By Joel Dresang

In 2008, I was asked to write an essay for what was to be a sort of retirement keepsake. The book was to celebrate in stories, statistics and photographs the Hall of Fame career of Brett Favre, the Green Bay Packers quarterback, who had just retired after 17 seasons, three MVP awards and a Super Bowl ring.

But of course, then Favre unretired.

Much to the consternation of the Packers—and the book publisher—Favre changed his mind, eventually playing three more seasons, first for the New York Jets and then, egad, the Minnesota Vikings.

Unretiring is not uncommon, as Tampa Bay quarterback Tom Brady more recently reminded us. Even among more common workers though, retirement is a moving target. In a paper for the Bureau of Labor Statistics, researchers found that for every 10 workers who retire, one or two change their minds and go back to work after a couple of years.

With an onslaught of premature retirements following the onset of the COVID-19 pandemic, researchers at the Center for Retirement Research at Boston College estimate that perhaps 300,000 retirees might soon unretire.

“Whether they are financially dependent or not, going back to work and being with people that they can relate to is a huge driver for some people deciding to unretire,” Steve Giles said in a recent Money Talk Podcast.

In fact, personal finances are not the leading impetus for unretirement, according to researchers, even those who specifically studied trends during the Great Recession. More often, they say, retirees get reemployed because life after work didn’t live up to their expectations.

Unretirement is an example of how the concept of retirement is becoming more fluid. Longer lives and varied employment opportunities offer more options beyond middle age. Fewer workers are just quitting at a given age and forever swapping a lunch box for a golf bag.

Fun facts about unretirement

“It’s not about retiring because you never want to work anymore,” Chris Evers said in a recent Money Talk Podcast. “It’s retiring because your finances have given you the flexibility to do with your time what you want to do. And if that means working some part-time gig or doing some sort of side work that is meaningful to you, that’s what the purpose of retirement is in our minds.”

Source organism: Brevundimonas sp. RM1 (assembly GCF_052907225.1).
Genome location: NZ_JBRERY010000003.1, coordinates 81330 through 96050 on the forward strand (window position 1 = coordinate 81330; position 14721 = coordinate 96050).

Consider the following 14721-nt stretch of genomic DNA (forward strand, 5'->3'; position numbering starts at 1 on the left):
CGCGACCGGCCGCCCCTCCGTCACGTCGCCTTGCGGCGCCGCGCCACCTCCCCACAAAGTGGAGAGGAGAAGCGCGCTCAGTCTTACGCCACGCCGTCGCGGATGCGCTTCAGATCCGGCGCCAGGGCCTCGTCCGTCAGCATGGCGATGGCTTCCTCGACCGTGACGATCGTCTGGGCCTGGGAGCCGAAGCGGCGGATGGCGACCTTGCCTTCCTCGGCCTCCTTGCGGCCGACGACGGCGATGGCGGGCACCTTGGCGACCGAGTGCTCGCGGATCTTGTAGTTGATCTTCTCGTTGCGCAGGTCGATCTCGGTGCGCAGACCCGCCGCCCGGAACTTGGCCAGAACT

And though personal finances aren’t necessarily the motivation, they are affected by unretirement, which makes the possibility of reemployment another talking point in retirement discussions.

“I think that’s always part of the plan,” Chris says. “It’s an open conversation with your advisor or whoever is helping you with your retirement.”

If you expect to earn income after your retirement, figure that into the calculus of your plans, Chris says. Potential cash flow from post-retirement earnings or business income, for instance, could allow you to retire sooner. If you work again, you might be able to contribute to retirement funds longer or wait to tap them later. Unretirement could affect how you time taking your Social Security benefits.

“There are all types of variables that go into it,” Chris says, “but that’s certainly a discussion that you should be having.”

Other Money Talk articles from Joel Dresang

Thinking ahead can help you anticipate unintended consequences.

The book to which I contributed, “Favre: The Total Package,” went to the printer with a final chapter that covered Favre’s retirement. He announced his unretirement just as the printing had begun.

The publisher stopped the presses, tore out the retirement chapter and replaced it with a quickly compiled guide to Favre memorabilia—including a ceramic mug in the shape of Favre’s head.

At that point, the publisher would have lost more money by scrapping the project than going ahead with the 20,000-book production and recovering what it could through sales. The list price was $19.99. I recently found $4 copies available on Amazon.

Come to think of it, Favre had a knack for faking a handoff.

Joel Dresang is vice president-communications at Landaas & Company.

Learn more
How (and When) to Unretire, from The Balance Careers
Many Americans Try Retirement, Then Change Their Minds, from The New York Times
Planning retirement via Social Security, a Money Talk Video with Lisa Lewitzke
Retirement 101: Having a plan, a Money Talk Video with Tom Pappenfus
Having the confidence to retire, a Money Talk Video with Art Rothschild

(initially posted March 31, 2022)

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